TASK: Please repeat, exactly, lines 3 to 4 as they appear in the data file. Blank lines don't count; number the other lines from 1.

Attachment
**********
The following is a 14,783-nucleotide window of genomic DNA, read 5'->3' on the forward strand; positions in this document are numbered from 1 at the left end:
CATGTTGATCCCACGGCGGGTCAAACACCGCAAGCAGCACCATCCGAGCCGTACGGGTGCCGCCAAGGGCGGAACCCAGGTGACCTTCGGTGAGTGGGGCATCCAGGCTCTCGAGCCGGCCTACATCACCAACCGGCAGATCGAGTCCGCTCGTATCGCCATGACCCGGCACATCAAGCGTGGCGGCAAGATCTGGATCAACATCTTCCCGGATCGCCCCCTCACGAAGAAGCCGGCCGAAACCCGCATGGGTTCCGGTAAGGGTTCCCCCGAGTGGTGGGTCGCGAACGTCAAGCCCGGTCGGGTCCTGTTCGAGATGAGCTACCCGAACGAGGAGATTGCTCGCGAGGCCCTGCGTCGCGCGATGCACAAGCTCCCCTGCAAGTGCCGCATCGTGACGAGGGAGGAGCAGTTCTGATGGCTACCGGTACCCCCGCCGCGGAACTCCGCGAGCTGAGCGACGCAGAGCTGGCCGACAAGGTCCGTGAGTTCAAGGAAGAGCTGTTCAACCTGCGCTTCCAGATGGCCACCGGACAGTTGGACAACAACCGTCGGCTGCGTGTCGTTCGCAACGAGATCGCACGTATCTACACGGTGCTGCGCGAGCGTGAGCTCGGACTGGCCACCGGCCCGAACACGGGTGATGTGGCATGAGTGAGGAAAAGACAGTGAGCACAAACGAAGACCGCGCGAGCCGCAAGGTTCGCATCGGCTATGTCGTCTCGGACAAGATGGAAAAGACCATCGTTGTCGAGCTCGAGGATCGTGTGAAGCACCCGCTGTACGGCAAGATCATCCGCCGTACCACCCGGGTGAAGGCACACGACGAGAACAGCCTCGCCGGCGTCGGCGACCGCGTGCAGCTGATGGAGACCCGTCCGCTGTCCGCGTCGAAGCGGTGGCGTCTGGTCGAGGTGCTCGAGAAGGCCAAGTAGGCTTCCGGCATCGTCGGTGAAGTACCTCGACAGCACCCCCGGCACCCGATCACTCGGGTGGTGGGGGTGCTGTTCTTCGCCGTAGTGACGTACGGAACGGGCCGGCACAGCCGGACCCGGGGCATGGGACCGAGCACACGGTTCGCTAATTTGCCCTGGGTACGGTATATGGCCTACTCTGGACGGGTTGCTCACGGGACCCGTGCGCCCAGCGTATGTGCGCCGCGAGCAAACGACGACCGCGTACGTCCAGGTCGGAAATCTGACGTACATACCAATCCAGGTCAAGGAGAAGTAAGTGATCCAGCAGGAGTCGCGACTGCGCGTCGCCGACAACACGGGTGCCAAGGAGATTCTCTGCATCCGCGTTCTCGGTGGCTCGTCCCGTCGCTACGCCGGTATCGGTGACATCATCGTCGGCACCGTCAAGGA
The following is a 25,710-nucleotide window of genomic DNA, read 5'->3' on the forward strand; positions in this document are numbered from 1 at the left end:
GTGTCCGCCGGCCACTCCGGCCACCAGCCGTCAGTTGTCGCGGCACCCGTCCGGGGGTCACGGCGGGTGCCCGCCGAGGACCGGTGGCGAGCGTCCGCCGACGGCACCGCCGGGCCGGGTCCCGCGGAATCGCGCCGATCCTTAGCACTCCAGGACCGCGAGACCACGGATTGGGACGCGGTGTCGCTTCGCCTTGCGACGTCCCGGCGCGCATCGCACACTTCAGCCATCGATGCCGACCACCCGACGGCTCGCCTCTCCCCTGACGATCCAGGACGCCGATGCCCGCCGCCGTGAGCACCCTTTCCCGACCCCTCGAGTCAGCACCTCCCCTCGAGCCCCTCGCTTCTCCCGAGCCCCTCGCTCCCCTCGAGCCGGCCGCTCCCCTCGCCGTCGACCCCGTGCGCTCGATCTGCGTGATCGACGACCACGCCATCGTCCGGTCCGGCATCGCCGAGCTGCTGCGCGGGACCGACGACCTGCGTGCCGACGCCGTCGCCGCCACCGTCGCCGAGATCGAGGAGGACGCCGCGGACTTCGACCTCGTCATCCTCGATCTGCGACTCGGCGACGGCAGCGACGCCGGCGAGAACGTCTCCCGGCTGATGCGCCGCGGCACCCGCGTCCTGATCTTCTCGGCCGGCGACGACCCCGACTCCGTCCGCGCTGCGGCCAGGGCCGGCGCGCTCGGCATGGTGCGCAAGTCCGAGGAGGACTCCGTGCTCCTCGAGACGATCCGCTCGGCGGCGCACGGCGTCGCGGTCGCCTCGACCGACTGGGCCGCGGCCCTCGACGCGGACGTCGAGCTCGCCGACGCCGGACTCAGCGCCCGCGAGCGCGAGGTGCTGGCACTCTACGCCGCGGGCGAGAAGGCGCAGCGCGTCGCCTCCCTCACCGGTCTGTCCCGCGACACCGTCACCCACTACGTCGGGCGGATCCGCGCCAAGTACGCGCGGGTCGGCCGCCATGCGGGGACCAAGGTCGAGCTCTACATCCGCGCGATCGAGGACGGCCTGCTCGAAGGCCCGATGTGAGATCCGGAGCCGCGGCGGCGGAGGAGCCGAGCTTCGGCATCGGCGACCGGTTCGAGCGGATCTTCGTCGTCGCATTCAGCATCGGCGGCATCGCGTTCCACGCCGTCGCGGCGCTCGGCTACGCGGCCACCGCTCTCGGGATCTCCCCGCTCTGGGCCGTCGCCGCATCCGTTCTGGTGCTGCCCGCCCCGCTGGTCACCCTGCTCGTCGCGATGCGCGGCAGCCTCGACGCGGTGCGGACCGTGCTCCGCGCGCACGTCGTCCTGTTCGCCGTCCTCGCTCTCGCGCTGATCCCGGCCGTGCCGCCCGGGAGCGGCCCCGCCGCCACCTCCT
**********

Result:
The following is a 25,710-nucleotide window of genomic DNA, read 5'->3' on the forward strand; positions in this document are numbered from 1 at the left end:
GTGTCCGCCGGCCACTCCGGCCACCAGCCGTCAGTTGTCGCGGCACCCGTCCGGGGGTCACGGCGGGTGCCCGCCGAGGACCGGTGGCGAGCGTCCGCCGACGGCACCGCCGGGCCGGGTCCCGCGGAATCGCGCCGATCCTTAGCACTCCAGGACCGCGAGACCACGGATTGGGACGCGGTGTCGCTTCGCCTTGCGACGTCCCGGCGCGCATCGCACACTTCAGCCATCGATGCCGACCACCCGACGGCTCGCCTCTCCCCTGACGATCCAGGACGCCGATGCCCGCCGCCGTGAGCACCCTTTCCCGACCCCTCGAGTCAGCACCTCCCCTCGAGCCCCTCGCTTCTCCCGAGCCCCTCGCTCCCCTCGAGCCGGCCGCTCCCCTCGCCGTCGACCCCGTGCGCTCGATCTGCGTGATCGACGACCACGCCATCGTCCGGTCCGGCATCGCCGAGCTGCTGCGCGGGACCGACGACCTGCGTGCCGACGCCGTCGCCGCCACCGTCGCCGAGATCGAGGAGGACGCCGCGGACTTCGACCTCGTCATCCTCGATCTGCGACTCGGCGACGGCAGCGACGCCGGCGAGAACGTCTCCCGGCTGATGCGCCGCGGCACCCGCGTCCTGATCTTCTCGGCCGGCGACGACCCCGACTCCGTCCGCGCTGCGGCCAGGGCCGGCGCGCTCGGCATGGTGCGCAAGTCCGAGGAGGACTCCGTGCTCCTCGAGACGATCCGCTCGGCGGCGCACGGCGTCGCGGTCGCCTCGACCGACTGGGCCGCGGCCCTCGACGCGGACGTCGAGCTCGCCGACGCCGGACTCAGCGCCCGCGAGCGCGAGGTGCTGGCACTCTACGCCGCGGGCGAGAAGGCGCAGCGCGTCGCCTCCCTCACCGGTCTGTCCCGCGACACCGTCACCCACTACGTCGGGCGGATCCGCGCCAAGTACGCGCGGGTCGGCCGCCATGCGGGGACCAAGGTCGAGCTCTACATCCGCGCGATCGAGGACGGCCTGCTCGAAGGCCCGATGTGAGATCCGGAGCCGCGGCGGCGGAGGAGCCGAGCTTCGGCATCGGCGACCGGTTCGAGCGGATCTTCGTCGTCGCATTCAGCATCGGCGGCATCGCGTTCCACGCCGTCGCGGCGCTCGGCTACGCGGCCACCGCTCTCGGGATCTCCCCGCTCTGGGCCGTCGCCGCATCCGTTCTGGTGCTGCCCGCCCCGCTGGTCACCCTGCTCGTCGCGATGCGCGGCAGCCTCGACGCGGTGCGGACCGTGCTCCGCGCGCACGTCGTCCTGTTCGCCGTCCTCGCTCTCGCGCTGATCCCGGCCGTGCCGCCCGGGAGCGGCCCCGCCGCCACCTCCT